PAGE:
Alderwoman to spearhead referendum on voter ID

Jay says she is concerned about election fraud

Nov. 4, 2009

After her proposal for a voter ID referendum was shot down by the Common Council, Alderwoman Jacqueline Jay is organizing a petition drive to get the measure on the city ballot.

In July, Jay brought up the idea of holding an advisory referendum on whether voters should show their IDs at the polls, and the city attorney drafted a question to pose to voters. But the council, on a tie vote broken by Mayor Jill Didier, decided not to take any action on the issue.

Instead, they deemed it best to leave it to Wauwatosa residents to determine if they feel strongly enough about the issue to initiate a referendum.

Jay will lead that effort, calling upon the people who called and e-mailed her in support of the idea to help with the signature drive, she said. Although a specific referendum date has not been set, Jay expects to hold an organizational meeting later this month.

"We need to collect 3,600 signatures, but I think we'll try to get 4,000," she said.

The number of signatures needed to get the measure on the ballot is equal to 15 percent of Wauwatosa residents who voted in the last governor's race.

Not much time

But the time frame to gather those signatures in support of a referendum is short. To get the measure on the April ballot, the petitions would have to be turned by the end of December, which means Jay has less than two months to gather signatures.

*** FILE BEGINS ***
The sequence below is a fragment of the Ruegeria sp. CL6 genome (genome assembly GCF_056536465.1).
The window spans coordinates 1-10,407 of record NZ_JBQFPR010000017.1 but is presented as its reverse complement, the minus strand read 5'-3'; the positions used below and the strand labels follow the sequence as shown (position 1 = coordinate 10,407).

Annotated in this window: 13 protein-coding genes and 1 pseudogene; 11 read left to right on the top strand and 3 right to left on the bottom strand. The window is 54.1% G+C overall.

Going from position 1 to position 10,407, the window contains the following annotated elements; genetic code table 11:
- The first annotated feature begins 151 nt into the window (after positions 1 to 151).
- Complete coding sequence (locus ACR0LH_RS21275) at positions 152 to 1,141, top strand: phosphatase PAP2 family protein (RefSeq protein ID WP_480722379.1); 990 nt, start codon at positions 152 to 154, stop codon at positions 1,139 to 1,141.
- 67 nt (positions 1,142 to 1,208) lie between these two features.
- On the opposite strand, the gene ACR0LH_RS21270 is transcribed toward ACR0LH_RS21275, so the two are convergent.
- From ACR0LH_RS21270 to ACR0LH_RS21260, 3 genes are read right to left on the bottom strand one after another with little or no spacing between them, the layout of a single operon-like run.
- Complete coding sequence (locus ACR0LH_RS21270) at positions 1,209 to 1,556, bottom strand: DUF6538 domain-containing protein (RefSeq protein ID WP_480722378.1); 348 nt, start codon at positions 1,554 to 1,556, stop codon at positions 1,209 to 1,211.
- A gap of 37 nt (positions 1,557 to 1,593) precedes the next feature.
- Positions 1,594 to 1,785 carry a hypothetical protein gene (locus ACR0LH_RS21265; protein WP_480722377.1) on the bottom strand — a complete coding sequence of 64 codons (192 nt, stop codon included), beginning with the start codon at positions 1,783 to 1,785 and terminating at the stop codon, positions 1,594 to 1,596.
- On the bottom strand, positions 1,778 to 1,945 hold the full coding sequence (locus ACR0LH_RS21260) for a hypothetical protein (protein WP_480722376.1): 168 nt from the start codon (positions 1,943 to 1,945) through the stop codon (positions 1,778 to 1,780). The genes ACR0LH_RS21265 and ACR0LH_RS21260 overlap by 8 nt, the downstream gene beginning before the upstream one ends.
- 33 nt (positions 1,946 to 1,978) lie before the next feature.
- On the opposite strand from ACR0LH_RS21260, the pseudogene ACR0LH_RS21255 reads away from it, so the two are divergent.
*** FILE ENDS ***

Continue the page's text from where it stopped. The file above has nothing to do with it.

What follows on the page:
"When we should do it will be one of things we'll decide at that first meeting," she said.

Jay said she is pushing for the advisory referendum because she wants to see stronger methods of preventing voter fraud.

"This way people in the city of Wauwatosa can say, 'Yes, we're in favor,' or 'No, we're not,' " she said.

She recalls campaigning on behalf of a candidate and getting a list of people who voted in a prior election. One of those people had the Milwaukee County Courthouse listed as their residence.

She worries in such instances people could be voting twice, once from a real residence, subsequent times from other addresses. By requiring a state-issued voter ID card, only one residence would be listed, she said.

Sending a message

An advisory referendum would not be binding, but supporters say its passage would send a strong message to state lawmakers. Jay would like to talk with elected leaders from other communities to see if they would be interested in taking similar action to send a more unified message.

But aldermen who opposed putting a referendum on the ballot without first having a petition said there were more pressing issues for city officials to spend time on.


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